Thumbnails—Your Ticket to Better Compositions

102-thumbnail-sketches.jpgJust like a house needs a solid foundation for support, so too does a successful painting. One of the best ways of insuring this is to focus on composition and design elements prior to applying pastel to the surface.

As painters, we are often reminded that the ability to draw is essential to a successful painting. Being able to accurately render the appearance of things is crucial to capturing a likeness. But composition entails more than that ability. It encompasses the arrangement of simplified shapes, angles of visual direction, value masses, and color choices throughout the framework of the painting. Just like an author arranges words and the musician arranges sound, the painter arranges visual elements to communicate intent and reinforce their concept.

One of the best means of exploring these possibilities is to do a series of thumbnail sketches prior to painting (see above an assortment of some of my thumbnails). As the name implies, these sketches are meant to be small. Working large encourages detail—the nemesis of composition. Details tell us about things; thumbnail sketches tell us about relationships. If you are accustomed to sketching detailed renderings of scenes, this can be an awkward exercise. Give yourself permission to be messy, even crude, with these sketches. Keep them simple. Break elements of the scene into no more than 4 or 5 major shapes. Analyze the directional thrust of the shapes. Associate reflective light (value) to the shapes. Scrutinize these thumbnail sketches and make adjustments. Leave out, add, move, and alter elements to strengthen your concept—the idea you wish to communicate about the scene. Rely on these sketches to set the foundation of the painting.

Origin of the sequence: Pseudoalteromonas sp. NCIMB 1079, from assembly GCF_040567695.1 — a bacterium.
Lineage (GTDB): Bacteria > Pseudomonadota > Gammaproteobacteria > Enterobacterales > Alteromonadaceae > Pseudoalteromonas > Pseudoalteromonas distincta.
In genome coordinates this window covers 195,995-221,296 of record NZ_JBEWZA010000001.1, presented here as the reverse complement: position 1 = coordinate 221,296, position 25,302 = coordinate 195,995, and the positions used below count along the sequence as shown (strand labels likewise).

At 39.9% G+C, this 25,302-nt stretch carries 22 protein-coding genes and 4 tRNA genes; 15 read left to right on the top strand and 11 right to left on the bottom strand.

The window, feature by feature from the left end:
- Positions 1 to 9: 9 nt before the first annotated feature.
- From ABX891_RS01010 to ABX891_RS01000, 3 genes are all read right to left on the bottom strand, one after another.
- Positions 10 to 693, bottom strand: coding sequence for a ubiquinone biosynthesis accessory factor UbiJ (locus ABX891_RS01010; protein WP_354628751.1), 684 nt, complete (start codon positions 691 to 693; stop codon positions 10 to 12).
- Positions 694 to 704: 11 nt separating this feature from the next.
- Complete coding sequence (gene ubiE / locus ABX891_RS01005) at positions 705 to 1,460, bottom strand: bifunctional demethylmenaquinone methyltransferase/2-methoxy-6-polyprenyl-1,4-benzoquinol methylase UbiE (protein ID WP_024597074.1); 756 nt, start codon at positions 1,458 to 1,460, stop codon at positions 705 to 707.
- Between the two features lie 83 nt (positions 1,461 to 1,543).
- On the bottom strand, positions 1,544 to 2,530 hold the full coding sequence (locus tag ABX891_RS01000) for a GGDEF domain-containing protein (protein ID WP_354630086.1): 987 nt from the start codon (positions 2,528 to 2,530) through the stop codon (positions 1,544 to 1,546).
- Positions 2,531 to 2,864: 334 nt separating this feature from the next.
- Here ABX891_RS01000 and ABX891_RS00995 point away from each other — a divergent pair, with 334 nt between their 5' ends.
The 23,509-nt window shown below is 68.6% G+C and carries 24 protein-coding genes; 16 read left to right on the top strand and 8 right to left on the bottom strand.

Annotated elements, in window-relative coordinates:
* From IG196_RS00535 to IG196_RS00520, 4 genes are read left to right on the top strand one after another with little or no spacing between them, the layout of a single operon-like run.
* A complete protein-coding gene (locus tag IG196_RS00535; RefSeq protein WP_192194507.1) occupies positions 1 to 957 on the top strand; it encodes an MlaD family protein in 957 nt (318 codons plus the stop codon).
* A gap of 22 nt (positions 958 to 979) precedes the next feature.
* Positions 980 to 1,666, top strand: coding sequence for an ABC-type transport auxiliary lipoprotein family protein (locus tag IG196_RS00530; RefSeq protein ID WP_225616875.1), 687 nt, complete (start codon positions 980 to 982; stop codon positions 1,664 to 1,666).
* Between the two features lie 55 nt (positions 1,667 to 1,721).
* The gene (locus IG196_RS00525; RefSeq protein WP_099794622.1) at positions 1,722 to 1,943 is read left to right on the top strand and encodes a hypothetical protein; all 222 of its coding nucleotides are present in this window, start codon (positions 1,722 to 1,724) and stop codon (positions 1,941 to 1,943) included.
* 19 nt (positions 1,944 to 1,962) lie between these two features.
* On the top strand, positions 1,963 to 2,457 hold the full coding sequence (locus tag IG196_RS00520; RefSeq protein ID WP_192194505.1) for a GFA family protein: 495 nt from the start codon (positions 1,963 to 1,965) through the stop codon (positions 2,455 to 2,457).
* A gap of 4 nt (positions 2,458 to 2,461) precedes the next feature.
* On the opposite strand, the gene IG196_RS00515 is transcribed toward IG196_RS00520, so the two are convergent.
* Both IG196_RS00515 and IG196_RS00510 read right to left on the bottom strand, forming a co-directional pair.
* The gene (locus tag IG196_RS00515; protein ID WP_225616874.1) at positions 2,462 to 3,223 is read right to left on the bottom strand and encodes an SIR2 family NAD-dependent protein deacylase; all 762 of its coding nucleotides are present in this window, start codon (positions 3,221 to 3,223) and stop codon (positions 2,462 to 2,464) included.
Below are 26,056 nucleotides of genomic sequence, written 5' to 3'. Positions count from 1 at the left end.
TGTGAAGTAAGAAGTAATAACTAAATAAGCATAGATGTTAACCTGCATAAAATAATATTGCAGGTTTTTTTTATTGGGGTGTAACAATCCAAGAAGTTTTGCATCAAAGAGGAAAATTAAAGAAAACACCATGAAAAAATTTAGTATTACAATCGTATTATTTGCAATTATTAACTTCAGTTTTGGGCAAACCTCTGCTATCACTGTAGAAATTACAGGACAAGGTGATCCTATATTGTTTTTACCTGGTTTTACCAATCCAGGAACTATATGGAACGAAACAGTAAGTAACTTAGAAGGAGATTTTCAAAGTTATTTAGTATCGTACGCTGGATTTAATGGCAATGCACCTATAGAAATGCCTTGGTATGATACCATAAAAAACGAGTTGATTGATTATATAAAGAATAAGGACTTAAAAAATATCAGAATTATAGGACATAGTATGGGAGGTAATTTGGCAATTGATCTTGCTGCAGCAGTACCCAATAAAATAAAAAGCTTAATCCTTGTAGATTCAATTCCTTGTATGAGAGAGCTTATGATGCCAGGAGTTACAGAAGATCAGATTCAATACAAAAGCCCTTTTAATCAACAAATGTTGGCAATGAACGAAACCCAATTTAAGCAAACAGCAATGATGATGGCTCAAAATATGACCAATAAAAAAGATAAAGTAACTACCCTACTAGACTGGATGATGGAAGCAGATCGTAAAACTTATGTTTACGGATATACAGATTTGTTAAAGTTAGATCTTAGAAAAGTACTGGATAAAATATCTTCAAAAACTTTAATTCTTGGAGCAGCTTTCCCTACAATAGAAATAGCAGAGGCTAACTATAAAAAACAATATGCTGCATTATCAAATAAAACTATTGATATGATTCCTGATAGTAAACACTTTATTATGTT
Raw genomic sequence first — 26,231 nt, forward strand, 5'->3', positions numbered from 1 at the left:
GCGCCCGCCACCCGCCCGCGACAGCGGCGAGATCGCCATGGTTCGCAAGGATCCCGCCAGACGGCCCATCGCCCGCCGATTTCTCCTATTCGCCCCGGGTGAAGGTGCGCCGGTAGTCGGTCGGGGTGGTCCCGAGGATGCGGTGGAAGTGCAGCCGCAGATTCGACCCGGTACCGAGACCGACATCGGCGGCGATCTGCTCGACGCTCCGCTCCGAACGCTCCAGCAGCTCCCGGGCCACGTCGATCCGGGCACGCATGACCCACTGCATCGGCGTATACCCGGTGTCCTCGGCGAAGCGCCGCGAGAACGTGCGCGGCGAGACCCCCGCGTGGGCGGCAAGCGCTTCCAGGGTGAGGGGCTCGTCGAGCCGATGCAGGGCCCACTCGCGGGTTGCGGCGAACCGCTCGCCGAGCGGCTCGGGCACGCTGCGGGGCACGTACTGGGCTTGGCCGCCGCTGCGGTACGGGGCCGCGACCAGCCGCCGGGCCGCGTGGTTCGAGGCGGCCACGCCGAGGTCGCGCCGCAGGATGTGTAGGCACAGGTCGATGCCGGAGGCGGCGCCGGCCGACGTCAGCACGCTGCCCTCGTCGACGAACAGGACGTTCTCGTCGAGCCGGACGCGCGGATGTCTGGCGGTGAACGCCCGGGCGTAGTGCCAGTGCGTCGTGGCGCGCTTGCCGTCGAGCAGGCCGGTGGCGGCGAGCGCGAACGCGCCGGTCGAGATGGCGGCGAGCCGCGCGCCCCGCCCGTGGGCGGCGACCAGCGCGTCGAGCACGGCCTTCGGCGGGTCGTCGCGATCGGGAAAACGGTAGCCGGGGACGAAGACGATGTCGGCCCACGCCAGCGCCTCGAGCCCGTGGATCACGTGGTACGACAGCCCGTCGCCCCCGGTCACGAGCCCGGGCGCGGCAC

Many hours of frustration may be avoided by orchestrating these compositional elements before committing time and energy to the process of painting. As the painting progresses and details are added, they provide a reminder of what was really important and help to keep you on track as you become enamored with incidentals. They become the blueprints of the structure. Remember, all the pretty pastel in the world will not support a weak design.

For a broad selection of opinions on design and composition, investigate Margot Schulzke’s book, A Painters Guide to Design and Composition, published by North Light Books.

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4 thoughts on “Thumbnails—Your Ticket to Better Compositions

  1. Paula Ford

    Wonderful article! Every time I teach a class I start out by doing many thumbnails and my students just hate doing them.

    Richard, May I print this for my students? I would like them to see that I’m not the only one that believes in thumbnails, and that I’m not making them do thumbnails to torture them. 🙂